Missouri's Rivers Provide Great Canoe Floats!

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Float a boat, cast a hook, or just get wet!

Sparkling rivers, forested hills and bubbling springs are all waiting for you in south-central Missouri's Ozark Heritage Region. Every part of our state has natural beauty, of course, but this region seems to have been created especially for lovers of the outdoors.

One way to experience this beauty up-close is on a float trip. Numerous canoeing streams flow through this region, each with a special character and excitement. Among the most popular are the Meramec River and its tributaries, Huzzah and Courtois creeks. Anglers know the Meramec for its rewarding small-mouth bass and brown trout fishing.

To the south lie the Current and Jacks Fork, America's first national scenic riverways. The upper Jacks Fork River is one of our wildest and most scenic streams as it flows through a canyon-like valley.

Canoeing on the Current River can begin just below Montauk State Park, which has excellent fishing for rainbow trout. As you drift along, watch for this stream's many springs and caves. Downstream, stop at colorful Blue Spring, then marvel at America's largest single-outlet spring, Big Spring, near Van Buren. The Current slows and widens as it reaches Doniphan where floating in innertubes is a favorite pastime.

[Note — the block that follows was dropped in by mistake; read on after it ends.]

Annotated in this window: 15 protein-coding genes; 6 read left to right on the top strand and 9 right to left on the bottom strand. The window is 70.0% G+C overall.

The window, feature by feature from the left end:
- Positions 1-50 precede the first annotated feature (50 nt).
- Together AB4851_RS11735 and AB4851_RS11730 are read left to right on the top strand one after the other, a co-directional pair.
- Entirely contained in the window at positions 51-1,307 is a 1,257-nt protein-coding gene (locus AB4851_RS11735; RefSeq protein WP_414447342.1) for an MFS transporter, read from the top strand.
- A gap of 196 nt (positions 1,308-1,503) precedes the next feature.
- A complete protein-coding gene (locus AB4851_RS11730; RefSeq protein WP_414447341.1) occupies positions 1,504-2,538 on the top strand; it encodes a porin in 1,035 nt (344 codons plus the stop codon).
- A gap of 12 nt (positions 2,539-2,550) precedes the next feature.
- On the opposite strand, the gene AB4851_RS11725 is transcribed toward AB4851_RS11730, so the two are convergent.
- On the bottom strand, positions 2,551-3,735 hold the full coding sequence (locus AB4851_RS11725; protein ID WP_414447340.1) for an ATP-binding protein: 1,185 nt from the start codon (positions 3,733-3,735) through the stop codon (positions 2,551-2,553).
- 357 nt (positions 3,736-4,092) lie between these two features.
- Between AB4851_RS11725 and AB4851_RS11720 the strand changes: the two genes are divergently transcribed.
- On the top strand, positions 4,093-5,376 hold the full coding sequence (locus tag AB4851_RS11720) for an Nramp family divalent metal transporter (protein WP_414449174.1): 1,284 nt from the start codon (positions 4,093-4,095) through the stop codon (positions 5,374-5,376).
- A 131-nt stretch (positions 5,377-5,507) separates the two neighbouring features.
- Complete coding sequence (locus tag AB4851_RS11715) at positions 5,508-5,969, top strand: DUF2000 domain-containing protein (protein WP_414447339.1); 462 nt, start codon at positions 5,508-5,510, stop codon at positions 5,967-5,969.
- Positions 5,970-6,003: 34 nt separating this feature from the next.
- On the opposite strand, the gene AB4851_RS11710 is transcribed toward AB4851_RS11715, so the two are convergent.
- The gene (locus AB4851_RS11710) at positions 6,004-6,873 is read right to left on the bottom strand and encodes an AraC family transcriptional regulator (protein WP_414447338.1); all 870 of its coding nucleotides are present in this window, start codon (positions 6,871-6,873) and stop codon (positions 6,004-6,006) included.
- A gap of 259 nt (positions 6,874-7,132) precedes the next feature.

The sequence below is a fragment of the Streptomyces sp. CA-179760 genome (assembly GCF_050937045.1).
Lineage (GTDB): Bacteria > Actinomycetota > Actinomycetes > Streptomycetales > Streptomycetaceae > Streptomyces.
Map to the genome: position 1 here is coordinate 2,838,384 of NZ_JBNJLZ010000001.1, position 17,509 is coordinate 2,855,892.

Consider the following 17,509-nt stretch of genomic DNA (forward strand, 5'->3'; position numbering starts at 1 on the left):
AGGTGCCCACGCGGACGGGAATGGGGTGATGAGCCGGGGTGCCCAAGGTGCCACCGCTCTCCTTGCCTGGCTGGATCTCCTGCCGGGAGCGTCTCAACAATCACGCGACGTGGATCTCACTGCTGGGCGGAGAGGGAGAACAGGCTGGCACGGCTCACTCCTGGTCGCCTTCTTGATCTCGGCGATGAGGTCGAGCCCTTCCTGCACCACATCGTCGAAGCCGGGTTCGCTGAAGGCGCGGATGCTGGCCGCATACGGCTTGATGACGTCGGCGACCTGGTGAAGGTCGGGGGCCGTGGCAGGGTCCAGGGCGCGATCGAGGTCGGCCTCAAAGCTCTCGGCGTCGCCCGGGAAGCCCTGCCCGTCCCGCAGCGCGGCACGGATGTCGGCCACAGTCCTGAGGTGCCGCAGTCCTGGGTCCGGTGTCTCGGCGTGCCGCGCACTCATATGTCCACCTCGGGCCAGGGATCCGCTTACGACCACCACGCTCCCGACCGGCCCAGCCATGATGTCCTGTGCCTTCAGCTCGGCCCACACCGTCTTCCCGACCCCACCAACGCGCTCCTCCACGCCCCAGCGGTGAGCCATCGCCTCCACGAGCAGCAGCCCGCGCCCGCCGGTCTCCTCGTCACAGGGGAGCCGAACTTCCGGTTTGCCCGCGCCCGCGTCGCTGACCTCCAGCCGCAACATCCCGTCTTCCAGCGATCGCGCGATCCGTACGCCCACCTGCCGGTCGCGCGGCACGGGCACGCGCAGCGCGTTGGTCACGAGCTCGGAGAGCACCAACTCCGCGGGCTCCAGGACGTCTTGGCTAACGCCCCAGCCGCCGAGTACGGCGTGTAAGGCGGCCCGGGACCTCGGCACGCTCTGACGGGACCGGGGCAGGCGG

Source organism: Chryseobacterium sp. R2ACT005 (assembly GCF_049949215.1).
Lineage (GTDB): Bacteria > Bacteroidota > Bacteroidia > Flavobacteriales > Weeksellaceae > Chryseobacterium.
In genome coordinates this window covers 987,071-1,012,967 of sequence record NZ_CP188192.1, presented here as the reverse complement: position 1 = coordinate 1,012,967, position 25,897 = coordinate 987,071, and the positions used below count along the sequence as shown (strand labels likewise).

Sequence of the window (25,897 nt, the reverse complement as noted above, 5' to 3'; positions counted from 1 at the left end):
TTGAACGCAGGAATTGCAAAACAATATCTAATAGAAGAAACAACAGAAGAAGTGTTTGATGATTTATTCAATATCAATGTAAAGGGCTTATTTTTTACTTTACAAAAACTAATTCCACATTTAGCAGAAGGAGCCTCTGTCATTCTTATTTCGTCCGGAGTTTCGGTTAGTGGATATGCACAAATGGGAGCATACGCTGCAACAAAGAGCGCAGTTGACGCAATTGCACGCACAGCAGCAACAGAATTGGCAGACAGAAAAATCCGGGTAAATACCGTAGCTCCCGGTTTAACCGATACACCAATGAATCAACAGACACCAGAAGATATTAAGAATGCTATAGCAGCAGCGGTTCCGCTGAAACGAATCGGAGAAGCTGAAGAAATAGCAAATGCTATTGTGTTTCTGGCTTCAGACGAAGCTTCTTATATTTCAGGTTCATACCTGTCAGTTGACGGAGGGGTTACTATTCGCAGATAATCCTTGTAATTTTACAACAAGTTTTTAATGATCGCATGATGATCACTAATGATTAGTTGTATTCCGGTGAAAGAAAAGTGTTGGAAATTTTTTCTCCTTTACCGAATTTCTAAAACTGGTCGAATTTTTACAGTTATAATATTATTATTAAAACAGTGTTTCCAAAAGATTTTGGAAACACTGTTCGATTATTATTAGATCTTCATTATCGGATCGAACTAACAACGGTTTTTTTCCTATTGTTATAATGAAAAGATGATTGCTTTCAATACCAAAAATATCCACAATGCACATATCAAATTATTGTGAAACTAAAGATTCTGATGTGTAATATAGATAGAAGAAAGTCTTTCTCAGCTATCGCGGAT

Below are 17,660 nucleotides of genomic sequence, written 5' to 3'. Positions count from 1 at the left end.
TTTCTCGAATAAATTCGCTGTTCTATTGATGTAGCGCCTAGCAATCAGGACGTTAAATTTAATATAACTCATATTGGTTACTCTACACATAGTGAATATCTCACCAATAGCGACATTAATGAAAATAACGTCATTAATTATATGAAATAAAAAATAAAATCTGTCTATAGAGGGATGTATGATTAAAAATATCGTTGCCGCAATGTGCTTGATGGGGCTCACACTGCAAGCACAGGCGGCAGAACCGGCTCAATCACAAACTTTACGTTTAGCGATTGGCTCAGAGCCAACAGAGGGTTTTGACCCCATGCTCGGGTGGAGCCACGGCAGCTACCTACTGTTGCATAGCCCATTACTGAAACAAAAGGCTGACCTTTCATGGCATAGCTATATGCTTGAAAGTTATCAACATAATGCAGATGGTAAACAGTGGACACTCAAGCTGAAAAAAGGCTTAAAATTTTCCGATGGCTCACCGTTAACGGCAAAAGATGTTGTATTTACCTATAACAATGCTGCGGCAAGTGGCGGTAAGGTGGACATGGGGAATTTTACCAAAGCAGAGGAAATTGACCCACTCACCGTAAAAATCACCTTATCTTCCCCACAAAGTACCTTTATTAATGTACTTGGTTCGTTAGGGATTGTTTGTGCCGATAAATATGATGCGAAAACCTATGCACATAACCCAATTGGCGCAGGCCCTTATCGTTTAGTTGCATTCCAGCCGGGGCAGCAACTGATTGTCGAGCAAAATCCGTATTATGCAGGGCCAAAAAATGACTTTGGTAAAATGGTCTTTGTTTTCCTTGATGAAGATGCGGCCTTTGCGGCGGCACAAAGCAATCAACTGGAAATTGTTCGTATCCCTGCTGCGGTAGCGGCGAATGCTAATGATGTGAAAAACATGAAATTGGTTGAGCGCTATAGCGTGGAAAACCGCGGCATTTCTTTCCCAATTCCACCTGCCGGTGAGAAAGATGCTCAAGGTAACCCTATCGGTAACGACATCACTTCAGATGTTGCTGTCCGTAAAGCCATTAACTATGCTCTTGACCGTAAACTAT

Just north of Poplar Bluff is 8,400-acre Lake Wappapello, best known for its fine crappie fishing. Two scenic state parks and plenty of other public lands surround the lake, where you'll find several national hiking trails and even a ghost town. Head north and you'll find canoeing gems like the Eleven Point (a national wild and scenic river) and Big Piney.

St. James is the gateway to Meramec Spring Park, where there's trout fishing, two museums, a nature center and historic iron furnaces. The St. James area also boasts several wineries open for tours.

Below Lesterville, canoeists can enjoy many miles of the Black River before it widens into Clearwater Lake, perhaps the state's most picturesque major impoundment. Swimming beaches, marinas and campgrounds are plentiful, and a variety of lodging is available on the lake and just east at Piedmont.

In addition to its wealth of water recreation, the Ozark Heritage Region has several hundred thousand acres of public lands, especially state conservation areas and national forest lands. They're perfect places for camping, hiking, hunting and other outdoor fun.

The Lakes
Clearwater and Wappapello

Clearwater Lake, near the Ozark National Scenic Riverways, offers boating, swimming, skiing and fishing, especially for crappie and catfish. Stately oak and hickory forests, steep shorelines and high bluffs accent Clearwater. Public-use areas offer camping, marinas, boat ramps and beaches. Resorts and motels are located on or near the water.

Lake Wappapello, a favorite among visitors to southeast Missouri, covers 8,400 acres from late spring through fall for all sorts of water fun. Crappie, largemouth bass and catfish are abundant. Campgrounds and marinas are located at several Corps public-use areas. Wappapello and Sam A. Baker state park offer campsites and cabins, and Corps concessionaires also provide lodging.

After you experience everything this scenic region has to offer you'll find yourself coming back again and again.

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